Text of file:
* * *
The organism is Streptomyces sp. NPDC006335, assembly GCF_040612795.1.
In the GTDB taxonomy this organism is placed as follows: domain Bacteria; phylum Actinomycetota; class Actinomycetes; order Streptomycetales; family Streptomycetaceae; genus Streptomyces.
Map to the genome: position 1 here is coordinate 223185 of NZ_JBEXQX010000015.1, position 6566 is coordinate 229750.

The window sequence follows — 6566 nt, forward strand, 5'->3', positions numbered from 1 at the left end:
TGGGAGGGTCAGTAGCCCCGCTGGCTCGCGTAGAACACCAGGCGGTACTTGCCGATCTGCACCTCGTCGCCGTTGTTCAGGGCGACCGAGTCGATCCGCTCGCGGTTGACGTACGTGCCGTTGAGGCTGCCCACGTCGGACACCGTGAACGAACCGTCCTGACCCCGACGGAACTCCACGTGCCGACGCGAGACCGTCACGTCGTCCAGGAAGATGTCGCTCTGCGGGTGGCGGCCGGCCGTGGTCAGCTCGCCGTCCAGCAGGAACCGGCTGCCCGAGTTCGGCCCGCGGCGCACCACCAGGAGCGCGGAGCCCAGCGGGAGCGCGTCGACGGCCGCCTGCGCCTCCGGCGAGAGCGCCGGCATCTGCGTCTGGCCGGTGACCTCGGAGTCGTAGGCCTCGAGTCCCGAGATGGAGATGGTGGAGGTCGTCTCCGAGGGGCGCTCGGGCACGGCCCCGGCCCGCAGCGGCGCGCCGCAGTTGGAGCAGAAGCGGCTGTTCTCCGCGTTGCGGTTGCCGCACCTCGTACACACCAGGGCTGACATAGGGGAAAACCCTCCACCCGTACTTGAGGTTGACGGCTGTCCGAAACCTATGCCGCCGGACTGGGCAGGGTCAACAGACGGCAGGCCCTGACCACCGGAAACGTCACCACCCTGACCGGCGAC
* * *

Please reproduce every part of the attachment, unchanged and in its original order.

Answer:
The organism is Streptomyces sp. NPDC006335, assembly GCF_040612795.1.
In the GTDB taxonomy this organism is placed as follows: domain Bacteria; phylum Actinomycetota; class Actinomycetes; order Streptomycetales; family Streptomycetaceae; genus Streptomyces.
Map to the genome: position 1 here is coordinate 223185 of NZ_JBEXQX010000015.1, position 6566 is coordinate 229750.

The window sequence follows — 6566 nt, forward strand, 5'->3', positions numbered from 1 at the left end:
TGGGAGGGTCAGTAGCCCCGCTGGCTCGCGTAGAACACCAGGCGGTACTTGCCGATCTGCACCTCGTCGCCGTTGTTCAGGGCGACCGAGTCGATCCGCTCGCGGTTGACGTACGTGCCGTTGAGGCTGCCCACGTCGGACACCGTGAACGAACCGTCCTGACCCCGACGGAACTCCACGTGCCGACGCGAGACCGTCACGTCGTCCAGGAAGATGTCGCTCTGCGGGTGGCGGCCGGCCGTGGTCAGCTCGCCGTCCAGCAGGAACCGGCTGCCCGAGTTCGGCCCGCGGCGCACCACCAGGAGCGCGGAGCCCAGCGGGAGCGCGTCGACGGCCGCCTGCGCCTCCGGCGAGAGCGCCGGCATCTGCGTCTGGCCGGTGACCTCGGAGTCGTAGGCCTCGAGTCCCGAGATGGAGATGGTGGAGGTCGTCTCCGAGGGGCGCTCGGGCACGGCCCCGGCCCGCAGCGGCGCGCCGCAGTTGGAGCAGAAGCGGCTGTTCTCCGCGTTGCGGTTGCCGCACCTCGTACACACCAGGGCTGACATAGGGGAAAACCCTCCACCCGTACTTGAGGTTGACGGCTGTCCGAAACCTATGCCGCCGGACTGGGCAGGGTCAACAGACGGCAGGCCCTGACCACCGGAAACGTCACCACCCTGACCGGCGAC